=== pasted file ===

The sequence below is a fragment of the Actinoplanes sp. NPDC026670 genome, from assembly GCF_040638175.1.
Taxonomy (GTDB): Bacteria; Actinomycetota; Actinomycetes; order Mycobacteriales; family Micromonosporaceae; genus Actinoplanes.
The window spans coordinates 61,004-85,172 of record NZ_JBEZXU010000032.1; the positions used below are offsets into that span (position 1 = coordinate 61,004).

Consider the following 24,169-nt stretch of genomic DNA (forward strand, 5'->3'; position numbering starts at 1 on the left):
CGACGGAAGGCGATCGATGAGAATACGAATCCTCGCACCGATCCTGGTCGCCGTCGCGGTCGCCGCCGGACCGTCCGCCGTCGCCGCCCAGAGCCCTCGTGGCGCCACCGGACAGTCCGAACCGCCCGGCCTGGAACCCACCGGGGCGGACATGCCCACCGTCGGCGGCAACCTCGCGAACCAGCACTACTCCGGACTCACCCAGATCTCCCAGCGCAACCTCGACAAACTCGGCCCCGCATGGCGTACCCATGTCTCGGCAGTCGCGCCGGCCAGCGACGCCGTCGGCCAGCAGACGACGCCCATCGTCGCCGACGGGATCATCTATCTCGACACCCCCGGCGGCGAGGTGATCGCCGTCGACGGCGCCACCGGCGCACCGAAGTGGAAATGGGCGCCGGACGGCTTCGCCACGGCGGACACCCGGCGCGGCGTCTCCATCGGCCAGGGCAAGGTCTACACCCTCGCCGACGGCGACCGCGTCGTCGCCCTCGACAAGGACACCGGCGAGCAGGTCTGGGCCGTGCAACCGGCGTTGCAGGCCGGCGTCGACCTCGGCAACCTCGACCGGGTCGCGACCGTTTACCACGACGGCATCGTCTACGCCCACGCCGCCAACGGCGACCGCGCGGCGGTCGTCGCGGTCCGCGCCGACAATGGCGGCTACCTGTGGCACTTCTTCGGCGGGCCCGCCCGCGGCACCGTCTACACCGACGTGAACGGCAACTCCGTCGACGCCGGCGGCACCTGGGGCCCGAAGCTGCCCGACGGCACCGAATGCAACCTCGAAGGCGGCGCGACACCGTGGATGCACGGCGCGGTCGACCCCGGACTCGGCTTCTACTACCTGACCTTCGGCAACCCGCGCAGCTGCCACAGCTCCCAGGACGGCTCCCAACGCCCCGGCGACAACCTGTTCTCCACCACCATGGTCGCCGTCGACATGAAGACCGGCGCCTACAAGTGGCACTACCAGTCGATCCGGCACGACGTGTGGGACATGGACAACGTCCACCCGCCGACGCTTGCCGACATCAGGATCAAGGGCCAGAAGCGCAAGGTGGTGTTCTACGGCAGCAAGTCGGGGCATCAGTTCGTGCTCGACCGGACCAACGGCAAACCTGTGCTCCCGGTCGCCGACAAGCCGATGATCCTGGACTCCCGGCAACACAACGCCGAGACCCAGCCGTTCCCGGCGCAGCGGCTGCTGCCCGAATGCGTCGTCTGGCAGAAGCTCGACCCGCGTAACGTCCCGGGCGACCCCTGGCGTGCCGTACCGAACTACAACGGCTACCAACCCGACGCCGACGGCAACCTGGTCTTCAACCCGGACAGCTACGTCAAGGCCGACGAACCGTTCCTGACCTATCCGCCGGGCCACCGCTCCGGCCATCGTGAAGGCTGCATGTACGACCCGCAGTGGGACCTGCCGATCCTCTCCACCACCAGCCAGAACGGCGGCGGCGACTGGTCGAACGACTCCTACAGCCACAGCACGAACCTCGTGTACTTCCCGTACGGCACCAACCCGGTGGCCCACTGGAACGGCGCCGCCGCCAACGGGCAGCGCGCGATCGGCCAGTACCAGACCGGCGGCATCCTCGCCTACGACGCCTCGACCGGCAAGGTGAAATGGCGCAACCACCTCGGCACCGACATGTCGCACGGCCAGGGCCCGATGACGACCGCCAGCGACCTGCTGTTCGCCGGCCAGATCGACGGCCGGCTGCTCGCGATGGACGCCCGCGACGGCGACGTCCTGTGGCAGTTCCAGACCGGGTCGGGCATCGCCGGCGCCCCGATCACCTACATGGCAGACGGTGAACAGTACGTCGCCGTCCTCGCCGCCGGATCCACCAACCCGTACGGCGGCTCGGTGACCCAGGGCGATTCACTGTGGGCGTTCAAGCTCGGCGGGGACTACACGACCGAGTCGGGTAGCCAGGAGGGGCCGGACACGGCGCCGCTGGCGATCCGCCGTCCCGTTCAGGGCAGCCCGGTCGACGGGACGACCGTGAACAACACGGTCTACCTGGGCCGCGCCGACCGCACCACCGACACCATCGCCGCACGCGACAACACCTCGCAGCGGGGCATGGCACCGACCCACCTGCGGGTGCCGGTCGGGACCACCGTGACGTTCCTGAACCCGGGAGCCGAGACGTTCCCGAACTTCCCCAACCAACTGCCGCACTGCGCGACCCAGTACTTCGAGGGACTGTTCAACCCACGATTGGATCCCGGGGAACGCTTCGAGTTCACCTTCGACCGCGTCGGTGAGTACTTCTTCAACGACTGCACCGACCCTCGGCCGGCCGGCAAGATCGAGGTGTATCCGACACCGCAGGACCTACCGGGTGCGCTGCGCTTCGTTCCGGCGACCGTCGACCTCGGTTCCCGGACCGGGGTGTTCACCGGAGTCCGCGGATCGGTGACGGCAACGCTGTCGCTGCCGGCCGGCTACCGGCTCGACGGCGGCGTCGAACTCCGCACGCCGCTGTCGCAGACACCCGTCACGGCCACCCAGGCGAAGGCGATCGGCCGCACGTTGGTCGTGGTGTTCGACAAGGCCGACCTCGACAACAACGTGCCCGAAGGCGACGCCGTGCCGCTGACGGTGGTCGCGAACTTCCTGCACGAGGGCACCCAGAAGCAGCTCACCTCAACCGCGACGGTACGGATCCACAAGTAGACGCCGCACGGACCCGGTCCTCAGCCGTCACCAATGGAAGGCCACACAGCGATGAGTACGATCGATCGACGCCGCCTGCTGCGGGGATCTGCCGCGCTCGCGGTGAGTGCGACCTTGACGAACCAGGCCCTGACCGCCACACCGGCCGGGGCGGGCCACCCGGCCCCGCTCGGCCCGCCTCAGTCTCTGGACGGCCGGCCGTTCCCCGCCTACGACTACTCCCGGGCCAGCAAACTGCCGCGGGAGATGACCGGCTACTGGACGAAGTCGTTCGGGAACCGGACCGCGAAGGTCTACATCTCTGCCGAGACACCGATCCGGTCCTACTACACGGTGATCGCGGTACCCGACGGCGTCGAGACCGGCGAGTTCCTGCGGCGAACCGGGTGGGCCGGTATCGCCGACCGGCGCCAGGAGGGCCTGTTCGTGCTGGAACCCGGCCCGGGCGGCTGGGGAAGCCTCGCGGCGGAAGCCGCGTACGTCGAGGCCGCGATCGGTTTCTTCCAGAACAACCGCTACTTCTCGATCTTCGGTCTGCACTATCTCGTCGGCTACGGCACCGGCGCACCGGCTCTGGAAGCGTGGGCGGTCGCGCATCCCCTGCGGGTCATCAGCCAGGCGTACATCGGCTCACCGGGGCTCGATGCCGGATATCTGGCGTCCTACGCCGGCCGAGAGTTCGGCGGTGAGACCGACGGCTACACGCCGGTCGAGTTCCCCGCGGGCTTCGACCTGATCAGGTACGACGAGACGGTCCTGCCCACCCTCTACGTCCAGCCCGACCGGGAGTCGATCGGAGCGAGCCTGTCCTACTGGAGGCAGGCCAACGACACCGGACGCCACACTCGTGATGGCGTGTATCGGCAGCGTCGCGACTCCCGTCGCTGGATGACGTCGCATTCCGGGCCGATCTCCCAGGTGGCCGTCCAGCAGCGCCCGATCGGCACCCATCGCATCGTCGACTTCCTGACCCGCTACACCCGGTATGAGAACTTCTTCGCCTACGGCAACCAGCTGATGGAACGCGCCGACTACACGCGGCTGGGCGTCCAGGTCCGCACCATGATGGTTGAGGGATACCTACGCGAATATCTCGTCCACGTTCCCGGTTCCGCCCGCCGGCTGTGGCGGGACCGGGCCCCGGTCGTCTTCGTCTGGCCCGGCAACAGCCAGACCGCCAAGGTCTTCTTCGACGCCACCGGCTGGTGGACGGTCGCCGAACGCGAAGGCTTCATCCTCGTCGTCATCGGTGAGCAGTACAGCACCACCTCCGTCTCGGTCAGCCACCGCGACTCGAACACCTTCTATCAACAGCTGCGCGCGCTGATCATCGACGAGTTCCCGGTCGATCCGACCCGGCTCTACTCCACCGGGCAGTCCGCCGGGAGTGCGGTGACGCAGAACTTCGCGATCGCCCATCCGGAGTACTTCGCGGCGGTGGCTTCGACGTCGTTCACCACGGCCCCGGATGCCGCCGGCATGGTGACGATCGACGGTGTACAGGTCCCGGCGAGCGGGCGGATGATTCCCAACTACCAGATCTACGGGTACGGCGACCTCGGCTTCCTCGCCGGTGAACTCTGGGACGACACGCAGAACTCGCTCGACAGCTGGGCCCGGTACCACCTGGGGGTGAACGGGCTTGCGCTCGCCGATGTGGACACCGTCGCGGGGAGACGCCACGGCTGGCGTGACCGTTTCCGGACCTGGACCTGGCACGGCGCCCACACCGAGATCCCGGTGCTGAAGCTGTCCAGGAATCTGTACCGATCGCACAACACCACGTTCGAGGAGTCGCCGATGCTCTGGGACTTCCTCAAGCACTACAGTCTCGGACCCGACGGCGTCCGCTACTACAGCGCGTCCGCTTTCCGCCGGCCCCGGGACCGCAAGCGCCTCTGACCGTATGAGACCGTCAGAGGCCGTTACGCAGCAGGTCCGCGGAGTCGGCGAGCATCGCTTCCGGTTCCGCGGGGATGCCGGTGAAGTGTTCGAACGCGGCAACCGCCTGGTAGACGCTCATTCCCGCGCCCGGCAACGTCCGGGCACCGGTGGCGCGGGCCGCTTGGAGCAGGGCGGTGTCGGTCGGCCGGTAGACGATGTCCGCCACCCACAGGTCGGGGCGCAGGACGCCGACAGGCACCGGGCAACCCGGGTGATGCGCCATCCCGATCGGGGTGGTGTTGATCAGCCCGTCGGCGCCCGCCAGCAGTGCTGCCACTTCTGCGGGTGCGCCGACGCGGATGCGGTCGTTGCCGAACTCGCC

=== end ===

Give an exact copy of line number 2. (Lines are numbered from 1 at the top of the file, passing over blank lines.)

Taxonomy (GTDB): Bacteria; Actinomycetota; Actinomycetes; order Mycobacteriales; family Micromonosporaceae; genus Actinoplanes.